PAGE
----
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Reducing Lameness in NZ Dairy Herds - Webinar Summary

19 May 2022

Lameness Webinar Summary (4:30 min)

Key messages from the webinar: 
Lameness Opportunities in a global context 

Mike Shallcrass BVSc Senior Veterinary Manager - Fonterra

- Mounting pressure by customers, governments and NGOs internationally to improve lameness management
- Lame cows are likely to reduce farmers' production efficiency as they are producing less milk while still consuming feed and emitting methane
The Fonterra Farm Insights Report helps vets and farmers identify lameness opportunities to improve their production efficiency. These reports are a great starting point for lameness management discussions as part of animal wellbeing plans.

Managing lameness risks around calving time

Winston Mason BVSc VetEnt Research

Calving relaxes the structure that keeps the pedal bone in place within the hoof capsule - the suspensory apparatus. The pedal bone may then rotate and can damage the sensitive corium especially if weight loss after calving reduces the thickness of the digital cushion, which acts as a force dissipator.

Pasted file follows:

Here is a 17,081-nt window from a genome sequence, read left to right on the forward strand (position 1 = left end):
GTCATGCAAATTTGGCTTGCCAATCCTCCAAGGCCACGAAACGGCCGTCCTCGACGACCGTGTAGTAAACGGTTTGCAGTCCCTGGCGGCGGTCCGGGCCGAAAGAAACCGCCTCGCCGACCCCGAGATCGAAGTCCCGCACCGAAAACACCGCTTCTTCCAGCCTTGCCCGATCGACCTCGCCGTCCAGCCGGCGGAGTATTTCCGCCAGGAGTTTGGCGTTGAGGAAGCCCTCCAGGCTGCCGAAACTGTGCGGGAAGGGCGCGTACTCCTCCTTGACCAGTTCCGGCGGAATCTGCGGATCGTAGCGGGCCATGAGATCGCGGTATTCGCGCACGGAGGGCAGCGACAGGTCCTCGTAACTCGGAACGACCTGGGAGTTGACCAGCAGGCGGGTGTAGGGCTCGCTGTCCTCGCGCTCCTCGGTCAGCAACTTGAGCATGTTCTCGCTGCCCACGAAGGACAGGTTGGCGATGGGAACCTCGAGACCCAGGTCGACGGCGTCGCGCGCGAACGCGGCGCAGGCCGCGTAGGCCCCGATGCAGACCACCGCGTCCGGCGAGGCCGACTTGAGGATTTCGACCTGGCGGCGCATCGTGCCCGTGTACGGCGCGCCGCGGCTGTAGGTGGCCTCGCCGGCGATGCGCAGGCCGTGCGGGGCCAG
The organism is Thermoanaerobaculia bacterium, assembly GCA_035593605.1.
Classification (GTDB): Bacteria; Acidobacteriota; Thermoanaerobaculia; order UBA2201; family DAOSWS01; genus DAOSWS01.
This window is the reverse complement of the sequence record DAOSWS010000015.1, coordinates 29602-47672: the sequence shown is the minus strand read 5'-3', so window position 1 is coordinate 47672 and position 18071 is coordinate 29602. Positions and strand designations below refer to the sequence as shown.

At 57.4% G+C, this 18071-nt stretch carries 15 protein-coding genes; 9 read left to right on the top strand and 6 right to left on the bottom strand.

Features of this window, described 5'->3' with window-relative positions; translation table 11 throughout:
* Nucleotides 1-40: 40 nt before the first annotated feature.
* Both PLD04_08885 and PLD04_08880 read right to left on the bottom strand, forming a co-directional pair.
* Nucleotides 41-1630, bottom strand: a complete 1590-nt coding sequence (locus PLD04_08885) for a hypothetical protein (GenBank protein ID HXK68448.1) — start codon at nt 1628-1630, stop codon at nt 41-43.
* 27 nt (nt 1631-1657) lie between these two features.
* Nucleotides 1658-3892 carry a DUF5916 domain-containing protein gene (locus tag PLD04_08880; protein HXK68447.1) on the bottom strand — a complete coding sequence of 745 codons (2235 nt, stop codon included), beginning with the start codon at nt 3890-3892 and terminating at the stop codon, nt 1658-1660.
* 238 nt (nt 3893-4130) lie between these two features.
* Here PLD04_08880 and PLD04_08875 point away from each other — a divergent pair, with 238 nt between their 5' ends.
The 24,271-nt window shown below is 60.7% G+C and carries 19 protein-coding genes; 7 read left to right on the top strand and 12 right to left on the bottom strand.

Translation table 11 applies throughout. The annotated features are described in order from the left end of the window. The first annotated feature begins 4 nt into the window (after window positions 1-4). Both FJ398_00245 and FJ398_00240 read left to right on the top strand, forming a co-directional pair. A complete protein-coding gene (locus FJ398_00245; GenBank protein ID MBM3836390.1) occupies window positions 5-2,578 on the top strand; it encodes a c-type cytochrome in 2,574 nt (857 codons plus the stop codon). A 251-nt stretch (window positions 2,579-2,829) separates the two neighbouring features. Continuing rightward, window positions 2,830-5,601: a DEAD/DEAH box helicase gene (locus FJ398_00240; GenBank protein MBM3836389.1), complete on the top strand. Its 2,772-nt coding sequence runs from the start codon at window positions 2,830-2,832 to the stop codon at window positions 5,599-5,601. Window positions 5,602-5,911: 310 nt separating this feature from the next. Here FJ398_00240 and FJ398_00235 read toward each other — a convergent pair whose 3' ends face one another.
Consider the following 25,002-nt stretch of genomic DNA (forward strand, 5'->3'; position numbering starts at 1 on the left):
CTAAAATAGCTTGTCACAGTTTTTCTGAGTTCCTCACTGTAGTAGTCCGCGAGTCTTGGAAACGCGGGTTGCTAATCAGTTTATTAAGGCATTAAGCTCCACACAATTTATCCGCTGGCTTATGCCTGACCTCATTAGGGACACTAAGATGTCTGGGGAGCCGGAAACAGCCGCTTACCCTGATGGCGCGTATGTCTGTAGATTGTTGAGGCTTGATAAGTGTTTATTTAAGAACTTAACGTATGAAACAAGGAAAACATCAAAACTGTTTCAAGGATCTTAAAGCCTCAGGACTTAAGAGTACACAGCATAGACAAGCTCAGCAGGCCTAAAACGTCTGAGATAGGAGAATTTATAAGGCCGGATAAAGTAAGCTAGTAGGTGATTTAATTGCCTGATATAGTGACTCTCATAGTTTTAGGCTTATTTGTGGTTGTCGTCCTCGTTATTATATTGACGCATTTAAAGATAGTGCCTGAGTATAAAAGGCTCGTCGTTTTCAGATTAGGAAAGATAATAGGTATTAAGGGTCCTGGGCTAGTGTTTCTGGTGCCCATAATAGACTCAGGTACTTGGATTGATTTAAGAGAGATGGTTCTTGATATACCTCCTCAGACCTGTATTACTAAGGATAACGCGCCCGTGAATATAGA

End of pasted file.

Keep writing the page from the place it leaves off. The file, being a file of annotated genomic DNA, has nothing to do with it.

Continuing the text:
We can help to mitigate these risks by: 
- Ensuring a good body condition score at calving and minimal weight loss after calving to maintain the thickness of the digital cushion
- Preventing excessive exposure to hard surfaces at and around calving - especially concrete

Reducing lamenss in NZ Dairy 

Steve Cranefield BVSc AgriHealth

- Opportunities for vets to be involved in transition management to prevent lameness
- Best treatment is 3 days of pain relief as soon as cows go lame and potentially at calving (especially for heifers)

Please talk to your AgriHealth representative to access these resources. 

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